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US officials due today for talks on Afghan peace process

WASHINGTON: Two key US officials — special envoy Zalmay Khalilzad and Deputy Assistant to the US president Lisa Curtis — are expected in Islamabad on Tuesday for talks aimed at ensuring the success of a US-backed peace initiative for Afghanistan.

The US Department of State announced last week that Mr Khalilzad is visiting India, China, Pakistan and Afghanistan from Jan 8 for talks to “facilitate an intra-Afghan political settlement”.

The announcement did not name Ms Curtis, who looks after South and Central Asian affairs for the White House National Security Council and has been involved in the Afghan peace process since she joined the Trump administration almost two years ago.

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Speaking at a Washington think-tank in June, Ms Curtis said that an important component to catalysing a peace process in “Afghanistan is ensuring that Pakistan plays a constructive role”.

Media reports claimed that US Principal Deputy Assistant Secretary of State Alice Wells is also likely to visit Islamabad soon, although it’s not clear if she will join the US delegation.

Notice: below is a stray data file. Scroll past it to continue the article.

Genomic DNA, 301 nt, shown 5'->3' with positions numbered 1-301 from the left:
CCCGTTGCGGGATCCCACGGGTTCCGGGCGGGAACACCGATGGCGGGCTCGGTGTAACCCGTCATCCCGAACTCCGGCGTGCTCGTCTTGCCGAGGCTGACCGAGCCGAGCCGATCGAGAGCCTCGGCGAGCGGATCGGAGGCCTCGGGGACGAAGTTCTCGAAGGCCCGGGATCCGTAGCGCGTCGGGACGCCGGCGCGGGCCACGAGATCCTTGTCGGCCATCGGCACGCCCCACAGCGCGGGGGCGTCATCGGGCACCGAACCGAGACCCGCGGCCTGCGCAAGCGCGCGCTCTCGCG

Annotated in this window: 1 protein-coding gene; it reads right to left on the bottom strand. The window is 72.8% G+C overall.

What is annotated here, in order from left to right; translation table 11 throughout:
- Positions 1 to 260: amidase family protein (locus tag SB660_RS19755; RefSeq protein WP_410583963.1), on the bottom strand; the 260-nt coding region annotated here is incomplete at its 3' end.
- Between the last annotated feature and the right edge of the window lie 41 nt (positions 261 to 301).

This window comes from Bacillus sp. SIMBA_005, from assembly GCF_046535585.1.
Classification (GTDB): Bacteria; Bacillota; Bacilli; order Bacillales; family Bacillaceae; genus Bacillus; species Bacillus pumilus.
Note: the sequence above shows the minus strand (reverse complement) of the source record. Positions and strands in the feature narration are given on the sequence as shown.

The US delegation is likely to spend five days in Islamabad, meeting senior civil and military leaders. The delegation was in Beijing this weekend where Mr Khalilzad discussed with senior Chinese officials the US initiative for a new set-up in Kabul that includes the Kabul government as well as the Taliban.

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On Friday, Mr Khalilzad met India’s External Affairs Minister Sushma Swaraj in New Delhi and the Indians insisted that any reconciliation process in the Afghanistan “must be Afghan-led, Afghan-owned and Afghan-controlled,” the media reported.

On Sunday, US Secretary of State Mike Pompeo met Qatar Foreign Minister Sheikh Mohammed bin Abdulrahman Al-Thani in Doha and pledged to work with Qatar for resolving the Afghan conflict. Qatar hosts a Taliban diplomatic post and also hosted two of the three rounds of US-Taliban talks held so far.

This week, Afghan National Security Adviser Hamdullah Mohib also visited China, the UAE and Saudi Arabia to discuss US-Taliban talks with those governments, Afghan officials said.

While the United States wants the Afghan government to participate in these talks, the Taliban have refused to sit with Kabul officials. The US now wants Pakistan to use its influence to persuade the Taliban to recognise the Afghan government.

Also, the Afghan media reported on Monday that Mullah Abdul Ghani Baradar, the co-founder of Taliban movement was now in Qatar “to participate in Taliban’s political processes and moves”.

Mullah Baradar, a deputy of the founding Taliban leader Mullah Omar, was in Pakistan’s custody but was released in October on US requests to allow him to play his part in the Afghan peace process.

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